Even among its horned dino relatives, Wendiceratops looks pretty weird. This newly identified Triceratops relative had hooklike horns ringing its neck frill and a short, stout spike shooting from its snout. It roamed what is now Canada nearly 79 million years ago, making it one of the oldest horned dinos of its kind discovered to date, researchers report July 8 in PLOS ONE.
Wendiceratops pinhornensis gets its name from famed fossil hunter Wendy Sloboda and the Pinhorn Provincial Grazing Reserve in Alberta, where it was found. Scientists recovered more than 200 Wendiceratops fossils from the reserve. A reconstruction of the dino reveals that it was roughly 6 meters long and weighed about a ton; it also appeared to have a stout nasal horn not seen in other older dinos of the centrosaurine family. Wendiceratops may be an intermediary between dinos with barely there nasal horns, such as Albertaceratops, and ones with more prominent nose horns, such as Coronosaurus, the scientists suggest.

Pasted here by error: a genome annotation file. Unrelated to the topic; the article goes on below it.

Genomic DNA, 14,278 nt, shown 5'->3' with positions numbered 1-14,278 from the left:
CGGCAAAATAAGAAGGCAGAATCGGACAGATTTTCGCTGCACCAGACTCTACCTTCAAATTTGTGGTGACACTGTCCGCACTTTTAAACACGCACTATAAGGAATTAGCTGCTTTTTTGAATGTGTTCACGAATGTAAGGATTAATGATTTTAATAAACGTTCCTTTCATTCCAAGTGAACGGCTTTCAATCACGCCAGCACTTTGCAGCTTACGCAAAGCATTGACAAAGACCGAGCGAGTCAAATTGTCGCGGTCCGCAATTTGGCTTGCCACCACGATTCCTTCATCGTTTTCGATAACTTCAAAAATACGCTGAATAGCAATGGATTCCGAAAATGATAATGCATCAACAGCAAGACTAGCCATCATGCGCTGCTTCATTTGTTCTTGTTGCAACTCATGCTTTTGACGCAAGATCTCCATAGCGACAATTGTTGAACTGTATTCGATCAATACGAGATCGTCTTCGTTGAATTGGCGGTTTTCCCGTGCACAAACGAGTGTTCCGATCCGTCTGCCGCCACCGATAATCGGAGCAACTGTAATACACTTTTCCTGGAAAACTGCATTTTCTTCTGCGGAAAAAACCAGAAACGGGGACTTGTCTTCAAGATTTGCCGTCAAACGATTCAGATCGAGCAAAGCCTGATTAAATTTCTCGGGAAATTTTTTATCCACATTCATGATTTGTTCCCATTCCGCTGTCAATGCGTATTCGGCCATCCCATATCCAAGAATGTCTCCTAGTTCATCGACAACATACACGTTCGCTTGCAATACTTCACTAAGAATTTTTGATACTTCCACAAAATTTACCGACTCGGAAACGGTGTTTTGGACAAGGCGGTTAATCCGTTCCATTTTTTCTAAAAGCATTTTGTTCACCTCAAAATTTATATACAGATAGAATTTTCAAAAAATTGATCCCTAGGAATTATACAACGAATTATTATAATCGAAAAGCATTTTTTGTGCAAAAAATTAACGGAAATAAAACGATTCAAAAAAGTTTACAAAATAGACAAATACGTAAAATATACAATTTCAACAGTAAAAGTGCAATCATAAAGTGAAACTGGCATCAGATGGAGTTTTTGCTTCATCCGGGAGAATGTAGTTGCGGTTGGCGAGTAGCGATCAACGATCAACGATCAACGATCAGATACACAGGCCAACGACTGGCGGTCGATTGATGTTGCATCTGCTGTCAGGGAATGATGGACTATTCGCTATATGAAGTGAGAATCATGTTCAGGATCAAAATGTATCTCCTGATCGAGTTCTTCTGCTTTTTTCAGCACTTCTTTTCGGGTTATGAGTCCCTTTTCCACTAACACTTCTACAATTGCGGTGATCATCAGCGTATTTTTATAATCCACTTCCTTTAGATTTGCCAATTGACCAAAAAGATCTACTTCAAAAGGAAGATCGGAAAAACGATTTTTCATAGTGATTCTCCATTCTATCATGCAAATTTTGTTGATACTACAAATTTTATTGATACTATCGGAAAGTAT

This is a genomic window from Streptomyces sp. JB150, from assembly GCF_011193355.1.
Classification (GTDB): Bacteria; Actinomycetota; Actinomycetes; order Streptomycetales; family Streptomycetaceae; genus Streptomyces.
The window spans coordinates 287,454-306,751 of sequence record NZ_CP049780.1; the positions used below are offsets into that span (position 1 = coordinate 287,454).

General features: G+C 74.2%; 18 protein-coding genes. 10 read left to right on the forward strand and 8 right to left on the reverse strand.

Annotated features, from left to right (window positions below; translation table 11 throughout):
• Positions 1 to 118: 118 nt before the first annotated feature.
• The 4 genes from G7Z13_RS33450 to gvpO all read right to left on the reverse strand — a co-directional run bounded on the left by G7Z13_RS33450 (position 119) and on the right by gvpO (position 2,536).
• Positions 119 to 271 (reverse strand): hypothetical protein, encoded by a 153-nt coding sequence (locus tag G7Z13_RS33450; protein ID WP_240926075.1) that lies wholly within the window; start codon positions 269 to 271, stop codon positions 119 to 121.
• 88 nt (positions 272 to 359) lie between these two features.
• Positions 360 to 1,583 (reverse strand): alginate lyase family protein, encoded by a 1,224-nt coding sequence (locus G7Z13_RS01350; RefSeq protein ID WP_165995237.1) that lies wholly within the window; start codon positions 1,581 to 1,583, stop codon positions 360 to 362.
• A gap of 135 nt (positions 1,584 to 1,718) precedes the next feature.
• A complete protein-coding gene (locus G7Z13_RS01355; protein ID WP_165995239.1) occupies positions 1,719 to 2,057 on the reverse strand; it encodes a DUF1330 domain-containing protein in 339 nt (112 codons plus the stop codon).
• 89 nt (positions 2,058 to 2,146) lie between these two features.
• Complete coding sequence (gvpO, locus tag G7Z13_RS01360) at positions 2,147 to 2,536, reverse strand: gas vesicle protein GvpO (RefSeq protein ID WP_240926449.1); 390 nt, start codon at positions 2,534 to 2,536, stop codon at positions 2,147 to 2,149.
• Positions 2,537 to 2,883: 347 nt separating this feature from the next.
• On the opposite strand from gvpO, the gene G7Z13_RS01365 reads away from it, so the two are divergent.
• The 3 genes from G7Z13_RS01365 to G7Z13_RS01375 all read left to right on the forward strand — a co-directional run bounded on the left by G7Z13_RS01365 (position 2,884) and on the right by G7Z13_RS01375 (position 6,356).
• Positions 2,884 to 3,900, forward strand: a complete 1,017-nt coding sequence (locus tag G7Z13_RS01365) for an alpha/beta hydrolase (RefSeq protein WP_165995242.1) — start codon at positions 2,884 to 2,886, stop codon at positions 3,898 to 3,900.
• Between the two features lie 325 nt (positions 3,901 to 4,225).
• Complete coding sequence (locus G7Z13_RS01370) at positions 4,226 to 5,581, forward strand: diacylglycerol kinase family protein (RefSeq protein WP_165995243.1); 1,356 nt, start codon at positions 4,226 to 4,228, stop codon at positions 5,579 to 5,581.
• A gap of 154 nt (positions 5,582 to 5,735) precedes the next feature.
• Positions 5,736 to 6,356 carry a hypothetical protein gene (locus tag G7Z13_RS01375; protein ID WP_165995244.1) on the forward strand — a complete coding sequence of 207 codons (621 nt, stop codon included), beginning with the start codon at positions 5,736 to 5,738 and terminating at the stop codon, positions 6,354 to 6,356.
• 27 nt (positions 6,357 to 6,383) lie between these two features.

How do they even know what the horns look like if they don't even have the pieces? Anyway, the frill looks interesting!
"It is folly for a man to pray to the gods for that which he has the power to obtain by himself.” – Epicurus
"Every heart sings a song, incomplete, until another heart whispers back. Those who wish to sing always find a song. At the touch of a lover, everyone becomes a poet." - Plato